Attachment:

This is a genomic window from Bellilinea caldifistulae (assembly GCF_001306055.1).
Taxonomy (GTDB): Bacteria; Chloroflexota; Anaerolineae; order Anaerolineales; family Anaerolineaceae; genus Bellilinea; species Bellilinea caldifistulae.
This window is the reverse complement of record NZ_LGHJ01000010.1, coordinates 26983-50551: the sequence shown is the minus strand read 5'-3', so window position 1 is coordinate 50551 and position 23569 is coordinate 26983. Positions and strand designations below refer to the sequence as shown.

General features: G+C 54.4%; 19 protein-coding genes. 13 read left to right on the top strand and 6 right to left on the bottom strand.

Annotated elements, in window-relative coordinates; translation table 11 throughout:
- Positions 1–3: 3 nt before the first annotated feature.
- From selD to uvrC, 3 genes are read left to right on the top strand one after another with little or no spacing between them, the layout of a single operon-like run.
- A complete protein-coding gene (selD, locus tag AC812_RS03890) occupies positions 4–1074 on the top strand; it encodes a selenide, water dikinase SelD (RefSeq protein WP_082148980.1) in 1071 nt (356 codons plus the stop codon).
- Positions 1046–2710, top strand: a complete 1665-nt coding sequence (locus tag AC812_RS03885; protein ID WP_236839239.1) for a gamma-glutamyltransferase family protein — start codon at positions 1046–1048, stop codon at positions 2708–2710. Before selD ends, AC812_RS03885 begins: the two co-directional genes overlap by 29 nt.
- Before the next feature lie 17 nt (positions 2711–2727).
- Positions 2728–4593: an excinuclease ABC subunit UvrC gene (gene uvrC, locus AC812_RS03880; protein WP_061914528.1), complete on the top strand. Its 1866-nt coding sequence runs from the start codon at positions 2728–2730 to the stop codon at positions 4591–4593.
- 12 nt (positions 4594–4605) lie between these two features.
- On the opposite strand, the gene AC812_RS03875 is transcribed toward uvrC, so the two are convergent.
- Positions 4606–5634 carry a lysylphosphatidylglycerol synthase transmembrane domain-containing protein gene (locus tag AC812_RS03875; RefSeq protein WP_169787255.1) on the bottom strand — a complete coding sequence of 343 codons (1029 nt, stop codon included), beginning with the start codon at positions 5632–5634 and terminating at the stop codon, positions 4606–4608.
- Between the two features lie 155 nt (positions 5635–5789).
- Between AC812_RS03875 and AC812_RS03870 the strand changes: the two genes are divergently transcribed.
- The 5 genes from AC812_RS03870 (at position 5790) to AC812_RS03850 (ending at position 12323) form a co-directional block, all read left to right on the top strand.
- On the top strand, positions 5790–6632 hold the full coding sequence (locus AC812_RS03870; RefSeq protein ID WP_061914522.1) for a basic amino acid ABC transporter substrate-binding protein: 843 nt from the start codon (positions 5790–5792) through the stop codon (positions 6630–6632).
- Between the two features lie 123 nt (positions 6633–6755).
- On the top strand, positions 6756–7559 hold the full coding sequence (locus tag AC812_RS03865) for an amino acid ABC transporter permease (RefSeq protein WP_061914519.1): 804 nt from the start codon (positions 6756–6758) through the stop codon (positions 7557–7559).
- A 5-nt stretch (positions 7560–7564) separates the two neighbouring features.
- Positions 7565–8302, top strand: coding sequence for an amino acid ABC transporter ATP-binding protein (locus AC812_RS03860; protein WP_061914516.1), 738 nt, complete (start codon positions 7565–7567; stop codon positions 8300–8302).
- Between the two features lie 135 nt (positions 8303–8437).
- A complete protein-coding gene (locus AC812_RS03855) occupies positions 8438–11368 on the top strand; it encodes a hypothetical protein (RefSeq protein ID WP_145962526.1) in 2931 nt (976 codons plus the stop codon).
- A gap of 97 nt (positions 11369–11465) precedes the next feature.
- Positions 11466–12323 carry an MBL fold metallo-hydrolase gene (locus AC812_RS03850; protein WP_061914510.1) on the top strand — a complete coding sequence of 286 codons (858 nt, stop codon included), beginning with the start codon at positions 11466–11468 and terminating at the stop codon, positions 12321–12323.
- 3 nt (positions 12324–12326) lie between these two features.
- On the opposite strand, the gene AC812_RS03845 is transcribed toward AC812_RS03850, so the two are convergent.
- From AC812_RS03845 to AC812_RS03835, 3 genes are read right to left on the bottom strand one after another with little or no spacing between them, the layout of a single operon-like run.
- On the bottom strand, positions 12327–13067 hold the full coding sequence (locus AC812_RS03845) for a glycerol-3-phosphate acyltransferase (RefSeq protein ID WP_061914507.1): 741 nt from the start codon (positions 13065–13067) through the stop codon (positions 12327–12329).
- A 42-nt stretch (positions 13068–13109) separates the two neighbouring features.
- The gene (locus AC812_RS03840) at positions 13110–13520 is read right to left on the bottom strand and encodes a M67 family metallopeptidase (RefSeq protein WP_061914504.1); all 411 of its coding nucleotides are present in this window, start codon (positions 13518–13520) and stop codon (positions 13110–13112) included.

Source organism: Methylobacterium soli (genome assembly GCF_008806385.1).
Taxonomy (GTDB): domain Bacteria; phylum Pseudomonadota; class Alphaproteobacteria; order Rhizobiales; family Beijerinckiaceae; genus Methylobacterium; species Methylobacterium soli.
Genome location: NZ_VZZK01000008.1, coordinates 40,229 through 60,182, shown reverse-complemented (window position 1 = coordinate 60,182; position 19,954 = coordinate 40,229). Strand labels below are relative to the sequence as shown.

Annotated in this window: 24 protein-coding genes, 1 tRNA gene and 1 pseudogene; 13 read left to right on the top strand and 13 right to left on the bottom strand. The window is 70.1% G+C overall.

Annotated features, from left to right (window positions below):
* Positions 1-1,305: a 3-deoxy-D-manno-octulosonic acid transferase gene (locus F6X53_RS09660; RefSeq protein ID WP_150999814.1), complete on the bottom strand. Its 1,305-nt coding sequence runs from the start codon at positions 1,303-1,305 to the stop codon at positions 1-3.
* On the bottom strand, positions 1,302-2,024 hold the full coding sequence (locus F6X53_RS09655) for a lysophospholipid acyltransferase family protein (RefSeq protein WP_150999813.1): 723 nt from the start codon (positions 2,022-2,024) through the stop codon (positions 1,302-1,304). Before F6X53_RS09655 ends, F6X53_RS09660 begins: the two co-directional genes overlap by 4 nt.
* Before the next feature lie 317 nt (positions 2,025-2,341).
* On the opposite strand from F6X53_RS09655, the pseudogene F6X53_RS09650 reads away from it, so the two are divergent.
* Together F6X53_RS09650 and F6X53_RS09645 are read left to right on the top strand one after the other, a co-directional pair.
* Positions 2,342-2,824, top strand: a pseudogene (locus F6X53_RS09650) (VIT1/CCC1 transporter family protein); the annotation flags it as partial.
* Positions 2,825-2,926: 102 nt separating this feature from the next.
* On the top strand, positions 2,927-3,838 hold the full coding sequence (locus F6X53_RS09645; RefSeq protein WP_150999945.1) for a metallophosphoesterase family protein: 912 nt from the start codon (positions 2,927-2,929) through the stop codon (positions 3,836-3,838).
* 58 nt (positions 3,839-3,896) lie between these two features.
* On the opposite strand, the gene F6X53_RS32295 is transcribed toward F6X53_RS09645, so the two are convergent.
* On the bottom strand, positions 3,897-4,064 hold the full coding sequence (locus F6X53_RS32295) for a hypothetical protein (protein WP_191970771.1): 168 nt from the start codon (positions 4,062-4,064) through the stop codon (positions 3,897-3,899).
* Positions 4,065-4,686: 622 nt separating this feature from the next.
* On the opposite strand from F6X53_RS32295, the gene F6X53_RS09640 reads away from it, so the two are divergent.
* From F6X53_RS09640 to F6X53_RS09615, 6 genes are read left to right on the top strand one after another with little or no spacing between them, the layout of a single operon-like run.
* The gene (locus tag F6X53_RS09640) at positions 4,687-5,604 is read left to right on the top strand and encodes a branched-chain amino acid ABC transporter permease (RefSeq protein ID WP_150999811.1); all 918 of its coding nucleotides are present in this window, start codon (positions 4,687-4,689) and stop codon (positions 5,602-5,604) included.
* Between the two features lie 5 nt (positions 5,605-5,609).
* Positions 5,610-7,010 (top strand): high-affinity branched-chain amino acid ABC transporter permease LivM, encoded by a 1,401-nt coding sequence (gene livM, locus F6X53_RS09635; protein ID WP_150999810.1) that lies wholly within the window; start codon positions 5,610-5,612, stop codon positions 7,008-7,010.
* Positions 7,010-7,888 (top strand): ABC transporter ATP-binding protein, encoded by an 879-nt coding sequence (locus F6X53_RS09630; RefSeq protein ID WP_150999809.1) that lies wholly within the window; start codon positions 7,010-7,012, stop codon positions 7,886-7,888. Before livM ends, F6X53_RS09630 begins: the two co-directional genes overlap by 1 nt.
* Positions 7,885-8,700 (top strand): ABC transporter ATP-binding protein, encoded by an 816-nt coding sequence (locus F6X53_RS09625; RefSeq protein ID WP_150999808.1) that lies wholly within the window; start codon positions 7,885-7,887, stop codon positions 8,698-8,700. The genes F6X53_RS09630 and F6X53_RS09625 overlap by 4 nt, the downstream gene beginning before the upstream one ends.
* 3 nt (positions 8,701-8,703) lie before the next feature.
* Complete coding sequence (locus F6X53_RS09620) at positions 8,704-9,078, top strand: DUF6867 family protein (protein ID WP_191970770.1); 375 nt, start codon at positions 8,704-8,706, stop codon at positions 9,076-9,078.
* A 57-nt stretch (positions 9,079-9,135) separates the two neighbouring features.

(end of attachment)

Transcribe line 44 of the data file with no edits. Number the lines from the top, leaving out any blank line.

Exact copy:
* Positions 2,825-2,926: 102 nt separating this feature from the next.